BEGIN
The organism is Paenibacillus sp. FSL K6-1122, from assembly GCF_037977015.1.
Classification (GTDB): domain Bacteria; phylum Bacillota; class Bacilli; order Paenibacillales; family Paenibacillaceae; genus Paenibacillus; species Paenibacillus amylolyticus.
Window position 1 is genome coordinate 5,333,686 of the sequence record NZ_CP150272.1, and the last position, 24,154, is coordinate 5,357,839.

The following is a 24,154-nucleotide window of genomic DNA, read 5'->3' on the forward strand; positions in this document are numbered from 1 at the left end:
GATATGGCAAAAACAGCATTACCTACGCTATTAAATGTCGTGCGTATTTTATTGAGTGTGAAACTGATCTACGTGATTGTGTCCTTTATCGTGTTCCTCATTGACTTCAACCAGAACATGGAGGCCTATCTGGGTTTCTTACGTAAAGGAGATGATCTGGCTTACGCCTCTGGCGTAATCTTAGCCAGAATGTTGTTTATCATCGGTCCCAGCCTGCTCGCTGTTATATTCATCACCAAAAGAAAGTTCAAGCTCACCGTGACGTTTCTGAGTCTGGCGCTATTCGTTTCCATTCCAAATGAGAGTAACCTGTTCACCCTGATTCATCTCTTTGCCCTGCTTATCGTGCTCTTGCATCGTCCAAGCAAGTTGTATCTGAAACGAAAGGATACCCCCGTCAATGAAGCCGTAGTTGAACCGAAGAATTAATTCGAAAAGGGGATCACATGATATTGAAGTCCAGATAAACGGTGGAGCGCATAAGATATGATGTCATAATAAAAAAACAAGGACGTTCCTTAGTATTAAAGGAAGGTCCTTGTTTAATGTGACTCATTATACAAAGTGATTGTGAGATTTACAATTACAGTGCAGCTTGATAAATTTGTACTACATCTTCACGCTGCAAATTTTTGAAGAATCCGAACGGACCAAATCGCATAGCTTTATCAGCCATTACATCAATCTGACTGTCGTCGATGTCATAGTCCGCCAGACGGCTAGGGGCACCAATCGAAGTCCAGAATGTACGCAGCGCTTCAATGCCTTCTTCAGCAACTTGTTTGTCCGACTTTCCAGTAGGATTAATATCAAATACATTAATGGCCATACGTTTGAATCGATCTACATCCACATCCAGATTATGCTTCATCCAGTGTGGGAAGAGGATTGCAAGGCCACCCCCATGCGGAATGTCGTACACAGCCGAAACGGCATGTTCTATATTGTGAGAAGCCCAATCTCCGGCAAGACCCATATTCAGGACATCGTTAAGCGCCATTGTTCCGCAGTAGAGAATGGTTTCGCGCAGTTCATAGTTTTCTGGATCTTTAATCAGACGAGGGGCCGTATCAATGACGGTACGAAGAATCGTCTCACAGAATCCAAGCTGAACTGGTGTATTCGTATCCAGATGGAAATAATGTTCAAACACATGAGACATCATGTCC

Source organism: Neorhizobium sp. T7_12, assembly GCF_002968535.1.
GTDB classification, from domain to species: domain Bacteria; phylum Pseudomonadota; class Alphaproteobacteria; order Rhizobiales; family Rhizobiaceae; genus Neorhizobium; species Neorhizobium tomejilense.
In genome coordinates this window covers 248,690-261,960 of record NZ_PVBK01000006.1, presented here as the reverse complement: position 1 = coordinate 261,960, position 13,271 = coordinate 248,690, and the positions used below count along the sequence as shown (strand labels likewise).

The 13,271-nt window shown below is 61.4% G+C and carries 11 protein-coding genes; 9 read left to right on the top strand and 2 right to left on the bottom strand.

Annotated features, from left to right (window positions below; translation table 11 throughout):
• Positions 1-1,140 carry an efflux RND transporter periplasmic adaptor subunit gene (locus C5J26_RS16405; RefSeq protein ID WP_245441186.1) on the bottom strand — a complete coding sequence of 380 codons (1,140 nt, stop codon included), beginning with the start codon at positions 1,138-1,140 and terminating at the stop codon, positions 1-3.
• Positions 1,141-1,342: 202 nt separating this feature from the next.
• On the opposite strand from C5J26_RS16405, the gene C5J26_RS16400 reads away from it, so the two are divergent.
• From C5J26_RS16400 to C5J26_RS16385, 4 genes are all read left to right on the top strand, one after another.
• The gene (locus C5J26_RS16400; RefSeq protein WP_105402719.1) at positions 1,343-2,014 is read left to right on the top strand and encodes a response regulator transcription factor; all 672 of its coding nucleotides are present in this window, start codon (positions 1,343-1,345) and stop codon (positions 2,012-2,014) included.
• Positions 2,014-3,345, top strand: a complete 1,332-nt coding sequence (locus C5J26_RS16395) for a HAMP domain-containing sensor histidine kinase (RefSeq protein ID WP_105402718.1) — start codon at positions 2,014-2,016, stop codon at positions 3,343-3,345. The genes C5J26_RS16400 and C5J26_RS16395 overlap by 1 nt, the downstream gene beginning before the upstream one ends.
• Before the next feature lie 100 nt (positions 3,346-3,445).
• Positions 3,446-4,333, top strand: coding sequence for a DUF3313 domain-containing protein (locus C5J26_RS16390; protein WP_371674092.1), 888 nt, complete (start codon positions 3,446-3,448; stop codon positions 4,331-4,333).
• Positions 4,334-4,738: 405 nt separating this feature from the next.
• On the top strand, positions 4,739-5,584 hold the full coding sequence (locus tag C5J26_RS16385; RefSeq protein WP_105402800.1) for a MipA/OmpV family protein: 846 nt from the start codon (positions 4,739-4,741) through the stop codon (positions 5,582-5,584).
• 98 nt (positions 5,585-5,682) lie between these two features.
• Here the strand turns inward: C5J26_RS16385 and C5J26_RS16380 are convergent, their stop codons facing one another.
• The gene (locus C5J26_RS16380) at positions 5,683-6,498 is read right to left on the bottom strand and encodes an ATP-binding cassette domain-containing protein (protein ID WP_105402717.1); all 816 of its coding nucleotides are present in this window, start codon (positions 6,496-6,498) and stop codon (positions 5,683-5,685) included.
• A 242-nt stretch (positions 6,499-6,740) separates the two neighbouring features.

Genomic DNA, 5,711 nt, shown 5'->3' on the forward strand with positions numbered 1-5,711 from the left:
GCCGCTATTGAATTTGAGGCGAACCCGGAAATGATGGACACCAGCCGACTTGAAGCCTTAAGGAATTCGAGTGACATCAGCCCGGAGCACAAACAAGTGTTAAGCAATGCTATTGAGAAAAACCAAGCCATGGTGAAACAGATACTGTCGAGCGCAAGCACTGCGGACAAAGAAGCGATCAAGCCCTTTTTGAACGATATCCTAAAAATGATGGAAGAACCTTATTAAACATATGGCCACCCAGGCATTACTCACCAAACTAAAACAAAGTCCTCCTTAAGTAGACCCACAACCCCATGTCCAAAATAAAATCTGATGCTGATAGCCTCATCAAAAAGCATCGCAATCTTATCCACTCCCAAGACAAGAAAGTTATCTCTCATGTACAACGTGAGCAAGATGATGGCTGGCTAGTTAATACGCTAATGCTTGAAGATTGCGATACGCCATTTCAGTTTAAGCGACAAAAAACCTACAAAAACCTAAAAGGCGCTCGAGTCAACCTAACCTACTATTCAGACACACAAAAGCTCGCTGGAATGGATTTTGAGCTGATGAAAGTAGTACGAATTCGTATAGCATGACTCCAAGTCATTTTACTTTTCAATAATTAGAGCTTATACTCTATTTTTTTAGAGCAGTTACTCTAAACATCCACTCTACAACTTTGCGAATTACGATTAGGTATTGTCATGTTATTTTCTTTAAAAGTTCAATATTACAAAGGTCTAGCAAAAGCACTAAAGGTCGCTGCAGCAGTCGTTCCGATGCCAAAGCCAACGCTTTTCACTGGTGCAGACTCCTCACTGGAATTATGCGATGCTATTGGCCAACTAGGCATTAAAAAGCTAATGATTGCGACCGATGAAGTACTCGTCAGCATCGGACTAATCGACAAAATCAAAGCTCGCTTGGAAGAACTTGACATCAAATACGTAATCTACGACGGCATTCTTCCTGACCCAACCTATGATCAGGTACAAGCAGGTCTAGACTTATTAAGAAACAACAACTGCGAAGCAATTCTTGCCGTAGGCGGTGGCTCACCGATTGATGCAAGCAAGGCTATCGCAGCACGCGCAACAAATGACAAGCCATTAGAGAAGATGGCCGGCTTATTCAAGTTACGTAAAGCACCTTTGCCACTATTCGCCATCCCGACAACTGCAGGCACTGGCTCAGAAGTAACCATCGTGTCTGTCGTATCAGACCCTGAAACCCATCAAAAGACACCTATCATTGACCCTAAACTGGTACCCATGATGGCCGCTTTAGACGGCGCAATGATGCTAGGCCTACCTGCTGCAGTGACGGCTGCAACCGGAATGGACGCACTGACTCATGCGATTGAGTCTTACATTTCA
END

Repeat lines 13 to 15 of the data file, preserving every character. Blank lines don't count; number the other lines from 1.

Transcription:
• On the opposite strand from C5J26_RS16405, the gene C5J26_RS16400 reads away from it, so the two are divergent.
• From C5J26_RS16400 to C5J26_RS16385, 4 genes are all read left to right on the top strand, one after another.
• The gene (locus C5J26_RS16400; RefSeq protein WP_105402719.1) at positions 1,343-2,014 is read left to right on the top strand and encodes a response regulator transcription factor; all 672 of its coding nucleotides are present in this window, start codon (positions 1,343-1,345) and stop codon (positions 2,012-2,014) included.